For a more complete understanding of the invention, its objects and advantages, reference may be had to the following specification and to the accompanying drawings.
FIG. 1 is a schematic circuit diagram of the invention; and
FIG. 2 is a plan view of the power proportioning controller of the invention illustrating the preferred means for mounting the controller components directly on the terminals of a solid-state relay.
Referring to FIG. 1, the power proportioning controller of the invention is illustrated generally at 10. At the heart of the controller is an astable multivibrator device 12. Multivibrator device 12 may be implemented using a 555 integrated circuit. In FIG. 1, the leads or terminals of multivibrator device 12 have been assigned the customary numbers for a 555 integrated circuit. Thus, it will be understood that lead 1 is ground; lead 2 is trigger; lead 3 is output; lead 4 is reset; lead 5 is optional FM input; lead 6 is threshold; lead 7 is discharge; and lead 8 is positive supply. As illustrated, a by-pass capacitor is coupled to lead 5, leads 1 and 8 are coupled to ground and the positive supply voltage, respectively, and lead 4, the reset terminal, is also connected to the positive supply. A first timing resistor 16 is coupled between leads 7 and 8, while timing capacitor 18 is coupled between lead 6 and ground. A diode 20 is coupled between leads 6 and 7 for reasons which will be explained below.
The controller circuit further comprises an optical isolator device 22, such as GE H11F2 U2. Coupled to the light emitting diode terminals of optical isolator 22 is a current scaling resistance network 24. Network 24 comprises a pair of input terminals 26 and 28 and a plurality of resistors 30a-30d which are selectively coupled to terminals 26 and 28 via jumpers 34, and 38. Jumper 34 may be installed to select either a 0-5 V range using resistor 30b or a 0-10 V range using resistor 30a (the 0-5 V range is illustrated in FIG. 1). Jumper 38 may be chosen to select a 10-50 mA range using resistor 30c or a 4-20 mA range using resistor 30d (the 4-20 mA range is shown in FIG. 1). Diode 40 is also provided between input terminal 28 and optical isolator 22 to restrict current flow to only one direction and thereby protect the optical isolator.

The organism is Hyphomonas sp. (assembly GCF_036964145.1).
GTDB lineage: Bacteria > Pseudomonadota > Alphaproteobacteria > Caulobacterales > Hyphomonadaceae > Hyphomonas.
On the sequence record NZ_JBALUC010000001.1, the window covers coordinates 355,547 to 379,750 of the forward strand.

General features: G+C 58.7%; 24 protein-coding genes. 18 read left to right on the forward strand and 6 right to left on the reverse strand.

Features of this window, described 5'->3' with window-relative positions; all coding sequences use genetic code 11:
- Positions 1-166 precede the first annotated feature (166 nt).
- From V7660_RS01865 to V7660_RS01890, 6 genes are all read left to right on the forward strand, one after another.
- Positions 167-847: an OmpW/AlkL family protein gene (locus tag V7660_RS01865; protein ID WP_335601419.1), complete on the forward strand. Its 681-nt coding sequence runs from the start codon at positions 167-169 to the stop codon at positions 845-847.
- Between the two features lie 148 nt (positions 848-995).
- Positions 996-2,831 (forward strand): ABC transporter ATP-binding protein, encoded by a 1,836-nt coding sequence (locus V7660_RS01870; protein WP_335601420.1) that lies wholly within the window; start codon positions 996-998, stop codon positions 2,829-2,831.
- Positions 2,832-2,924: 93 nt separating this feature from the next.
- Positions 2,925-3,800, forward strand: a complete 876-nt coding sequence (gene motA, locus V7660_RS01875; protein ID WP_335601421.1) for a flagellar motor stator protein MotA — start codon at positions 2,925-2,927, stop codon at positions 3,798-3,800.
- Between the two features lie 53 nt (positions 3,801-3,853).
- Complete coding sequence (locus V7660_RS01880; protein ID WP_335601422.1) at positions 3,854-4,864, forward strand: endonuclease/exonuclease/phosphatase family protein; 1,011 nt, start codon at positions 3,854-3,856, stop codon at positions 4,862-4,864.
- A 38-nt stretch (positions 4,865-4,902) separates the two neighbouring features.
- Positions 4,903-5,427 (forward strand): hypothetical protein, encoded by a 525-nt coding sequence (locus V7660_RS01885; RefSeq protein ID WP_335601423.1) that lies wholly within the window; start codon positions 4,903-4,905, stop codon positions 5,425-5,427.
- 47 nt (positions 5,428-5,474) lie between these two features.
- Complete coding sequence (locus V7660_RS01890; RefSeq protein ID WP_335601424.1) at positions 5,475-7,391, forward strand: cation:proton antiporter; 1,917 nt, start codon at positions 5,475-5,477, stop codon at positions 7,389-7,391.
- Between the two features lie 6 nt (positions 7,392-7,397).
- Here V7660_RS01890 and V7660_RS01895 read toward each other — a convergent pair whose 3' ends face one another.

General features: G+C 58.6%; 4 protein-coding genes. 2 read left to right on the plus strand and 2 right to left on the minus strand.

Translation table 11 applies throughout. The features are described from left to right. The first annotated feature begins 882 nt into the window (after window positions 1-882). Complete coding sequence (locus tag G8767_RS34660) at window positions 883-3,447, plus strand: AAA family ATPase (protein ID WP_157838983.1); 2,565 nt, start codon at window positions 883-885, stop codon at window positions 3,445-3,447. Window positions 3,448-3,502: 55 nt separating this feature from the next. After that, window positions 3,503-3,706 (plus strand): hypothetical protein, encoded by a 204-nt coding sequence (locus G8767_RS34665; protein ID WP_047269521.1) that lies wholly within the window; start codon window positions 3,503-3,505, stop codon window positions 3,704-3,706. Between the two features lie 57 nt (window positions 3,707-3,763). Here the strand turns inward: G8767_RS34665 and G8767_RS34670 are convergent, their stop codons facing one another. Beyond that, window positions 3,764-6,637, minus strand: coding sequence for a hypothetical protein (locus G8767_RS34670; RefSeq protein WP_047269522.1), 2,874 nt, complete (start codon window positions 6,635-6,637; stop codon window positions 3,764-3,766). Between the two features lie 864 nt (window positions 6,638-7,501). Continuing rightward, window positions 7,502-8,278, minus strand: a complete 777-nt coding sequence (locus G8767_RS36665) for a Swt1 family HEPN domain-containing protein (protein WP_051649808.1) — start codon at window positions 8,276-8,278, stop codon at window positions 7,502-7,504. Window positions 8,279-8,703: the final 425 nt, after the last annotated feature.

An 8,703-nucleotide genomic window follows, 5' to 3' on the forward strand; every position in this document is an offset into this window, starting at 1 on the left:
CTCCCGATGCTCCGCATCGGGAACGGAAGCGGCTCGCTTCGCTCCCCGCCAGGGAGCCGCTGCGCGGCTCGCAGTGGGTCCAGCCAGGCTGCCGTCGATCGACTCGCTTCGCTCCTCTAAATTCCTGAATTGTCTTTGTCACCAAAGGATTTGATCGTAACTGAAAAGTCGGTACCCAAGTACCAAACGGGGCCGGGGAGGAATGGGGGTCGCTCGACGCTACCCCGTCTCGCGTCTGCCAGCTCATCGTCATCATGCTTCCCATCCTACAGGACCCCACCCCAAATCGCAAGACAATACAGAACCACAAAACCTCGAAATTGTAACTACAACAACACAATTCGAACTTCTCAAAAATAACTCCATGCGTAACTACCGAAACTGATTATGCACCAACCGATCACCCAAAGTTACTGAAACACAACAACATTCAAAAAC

As illustrated, one of the output leads of optical isolator 22 is coupled to lead 6 of multivibrator device 12. The other output lead is coupled to a first terminal of powerstat potentiometer 42. The remaining lead of powerstat potentiometer 42 is in turn coupled to lead 7 of multivibrator device 12. Thus, optical isolator 22 is connected in series with powerstat potentiometer 42, and the series combination so connected is in turn connected in parallel across diode 20 and across leads 6 and 7 of multivibrator device 12.
A voltage divider network 44, which includes a zero adjust potentiometer 46, is connected to lead 2 of multivibrator 12 and also to lead 6 thereof. The output of multivibrator device 12 is connected to the positive control terminal 48 of solid-state relay 50. The negative control terminal 52 of solid-state relay 50 is grounded. To provide a convenient means for setting the zero adjust potentiometer to the proper setting, a light emitting diode 54 monitors the output lead 3 of multivibrator device 12. In setting the proper zero adjustment point, potentiometer 46 is adjusted with no input signal on input terminals 26 and 28 until light emitting diode 54 is extinguished. This in effect sets the solid-state relay 50 to the fully off state when no input signal is present.
A power supply 56 is provided for generating the positive supply voltages needed to power the multivibrator device 12 and the associated circuitry. Power supply 54 includes a power resistor 58, preferably of the wirewound variety, a pair of zener diodes 60, such as 1N4744, 15 VEA. A bridge rectifier 62 provides full wave rectification of the input AC power on AC power leads 64. The resultant DC voltage is filtered by filter capacitors 66 and the output is regulated using a solid-state regulator circuit 68. In the presently preferred embodiment, a 7805 regulator is employed to provide a fully regulated 5-volt positive supply.
Power supply 56 derives the necessary AC power via terminals 70 and 72. Terminals 70 and 72 couple directly to the output terminals or AC terminals 74 and 76 of solid-state relay 50. Preferably, terminal 70 is coupled to terminal 74, which is in turn connected to the hot side of the Ac load line, designated by the reference character H in FIG. 1. Terminal 72 is coupled to terminal 76, which is in turn coupled to the neutral side N of the AC load line. As illustrated in FIG. 1, a pilot lamp 78 may be connected across the load 80 to give an indication of when the load is energized. Pilot lamp 78 may be implemented using an incandescent or neon bulb. This has the advantage of providing a pilot indication which is less subject to flicker during power proportioning operation of the circuit.
The controller 10 of the invention may be used with a wide variety of different commercially available solid-state relays. Referring to FIG. 2, the controller 10 is assembled on a printed circuit board 82 which includes mounting holes 84, 86, 88 and 90. Mounting holes 84 through 90 are located so that they align with or register with the four solid-state relay mounting holes 92, 94, 96 and 98. Thus, the printed circuit board 82 may be secured directly to the top of solid-state relay 50 by passing bolts 100 through mounting holes 84-90 and securing them into relay mounting holes 92-98. In most cases, it is possible to use the existing terminal bolts found on the solid-state relay. Longer bolts may be substituted for the existing bolts to accommodate thick printed circuit boards if necessary.